Shy? Outgoing? And if we had a brain signature for our level of sociability?

We all know people who are very shy and others who are extroverts, going through all intermediate profiles. Indeed, there is a huge difference in social behavior depending on the person. Do variations also exist at the heart of our brain that could explain these differences in behavior? Prof. Monica Zilbovicius, Inserm research director, and Prof. Nathalie Boddaert, head of the pediatric radiology department at Necker-Enfants Malades hospital AP-HP, Professor of Medicine at the University of Paris and director of the Image team within the Imagine Institute, have turned to magnetic resonance brain imaging (MRI) and eye-tracking to answer this question. Everything seems to lie in the ability to follow the gaze of others.

Published on 19.07.2019


  • Neurodevelopment

Why do some people go out to meet others more easily? Can we explain the fact that some people seem more comfortable in society? For several years neurosciences have explored these fields and tried to establish links between behavior and physiological data.

signature cérébrale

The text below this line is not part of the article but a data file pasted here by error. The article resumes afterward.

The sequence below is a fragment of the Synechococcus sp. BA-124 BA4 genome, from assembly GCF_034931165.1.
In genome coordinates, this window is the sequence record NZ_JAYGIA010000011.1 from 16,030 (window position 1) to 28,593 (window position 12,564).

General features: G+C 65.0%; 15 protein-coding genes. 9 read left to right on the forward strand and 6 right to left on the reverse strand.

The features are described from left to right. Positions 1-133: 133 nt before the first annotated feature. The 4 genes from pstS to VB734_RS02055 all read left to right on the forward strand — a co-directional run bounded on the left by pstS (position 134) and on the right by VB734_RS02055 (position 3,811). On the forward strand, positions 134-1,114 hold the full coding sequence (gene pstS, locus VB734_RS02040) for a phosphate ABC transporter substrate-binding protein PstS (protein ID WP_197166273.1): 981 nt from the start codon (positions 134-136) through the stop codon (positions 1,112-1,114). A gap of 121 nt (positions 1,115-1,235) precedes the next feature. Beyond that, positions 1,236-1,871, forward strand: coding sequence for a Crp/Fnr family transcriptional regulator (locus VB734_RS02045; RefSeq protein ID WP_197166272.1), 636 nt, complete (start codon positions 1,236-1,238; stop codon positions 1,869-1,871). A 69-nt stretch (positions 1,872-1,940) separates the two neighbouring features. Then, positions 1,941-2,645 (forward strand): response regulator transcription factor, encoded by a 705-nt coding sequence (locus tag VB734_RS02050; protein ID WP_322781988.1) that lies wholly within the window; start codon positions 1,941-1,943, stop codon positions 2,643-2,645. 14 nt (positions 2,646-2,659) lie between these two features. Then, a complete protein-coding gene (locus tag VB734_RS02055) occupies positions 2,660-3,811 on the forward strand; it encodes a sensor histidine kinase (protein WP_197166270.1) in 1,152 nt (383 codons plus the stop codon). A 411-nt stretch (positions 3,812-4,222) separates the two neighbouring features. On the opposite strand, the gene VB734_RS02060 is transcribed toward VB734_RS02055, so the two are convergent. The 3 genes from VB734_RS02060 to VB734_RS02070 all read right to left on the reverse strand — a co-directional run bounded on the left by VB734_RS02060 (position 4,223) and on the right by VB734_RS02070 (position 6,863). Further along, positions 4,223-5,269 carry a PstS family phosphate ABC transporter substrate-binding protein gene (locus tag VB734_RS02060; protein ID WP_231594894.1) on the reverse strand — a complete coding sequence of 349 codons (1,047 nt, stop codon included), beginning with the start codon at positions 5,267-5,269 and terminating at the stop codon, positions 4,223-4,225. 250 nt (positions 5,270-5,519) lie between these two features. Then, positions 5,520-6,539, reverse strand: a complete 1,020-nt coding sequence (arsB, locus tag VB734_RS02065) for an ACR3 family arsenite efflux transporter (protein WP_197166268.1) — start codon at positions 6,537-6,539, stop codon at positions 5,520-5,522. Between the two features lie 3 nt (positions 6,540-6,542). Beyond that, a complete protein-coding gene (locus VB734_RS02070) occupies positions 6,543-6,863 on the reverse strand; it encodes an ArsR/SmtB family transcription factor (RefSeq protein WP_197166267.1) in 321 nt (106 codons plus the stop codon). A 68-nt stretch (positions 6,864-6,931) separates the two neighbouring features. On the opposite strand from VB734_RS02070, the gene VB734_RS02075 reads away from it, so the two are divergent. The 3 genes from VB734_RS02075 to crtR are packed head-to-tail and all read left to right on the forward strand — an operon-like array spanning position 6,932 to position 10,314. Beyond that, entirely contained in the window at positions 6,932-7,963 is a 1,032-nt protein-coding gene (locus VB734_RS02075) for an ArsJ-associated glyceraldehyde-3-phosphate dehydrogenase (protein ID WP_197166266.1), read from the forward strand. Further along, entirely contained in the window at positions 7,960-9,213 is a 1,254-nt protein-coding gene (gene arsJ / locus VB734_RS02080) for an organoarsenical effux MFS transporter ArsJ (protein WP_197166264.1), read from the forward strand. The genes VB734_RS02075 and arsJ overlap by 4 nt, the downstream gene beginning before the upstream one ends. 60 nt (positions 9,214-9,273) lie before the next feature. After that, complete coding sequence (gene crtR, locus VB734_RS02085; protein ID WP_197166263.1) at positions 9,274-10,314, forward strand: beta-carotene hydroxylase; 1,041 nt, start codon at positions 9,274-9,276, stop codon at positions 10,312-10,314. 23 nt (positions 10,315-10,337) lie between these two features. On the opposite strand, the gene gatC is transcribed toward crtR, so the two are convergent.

The team in charge of this study looked for the possible existence of a cerebral basis to these differences and if there was a way of detecting them. This team used measures of gaze behavior (eye-tracking) and magnetic resonance brain imaging (MRI). By analyzing the gaze of young adult volunteers when watching scenes from the film “Le Petit Nicolas”, the study showed, for the first time, that the way of looking at presented social interactions varies greatly, and that there is a meaning behind this: there are those who look in the characters’ eyes a lot and those who look in them very little, which reflects the social behavior of each of them. 

This way of looking at the other is unique to each individual and does not change over time. “It is a sort of individual signature of the level of sociability”, notes Ana Saitovitch.

To try to understand the brain mechanisms that underlie these different behaviors, the team then quantified resting brain activity in the same people, with an MRI and separately from the viewing of videos, by measuring cerebral blood flow.

A significant correlation was recorded between the number of times where a person looks in the eyes and the resting blood flow only in a very specific region of the brain. This is the superior temporal sulcus (STS), which is a key place in the brain for social cognition. Therefore, people who look in the eyes of others a lot are those who have a more significant resting brain activity in this region. On the other hand, those who look less in the eyes of others have a less significant activity.

This work has helped to establish different brain signatures unique to each individual, which determine the level of sociability.

These innovative results provide new ways of understanding the variability in social behavior and its neural substrates. In addition, they could contribute to a better understanding of diseases that have an impact on social behavior, such as autism spectrum disorders.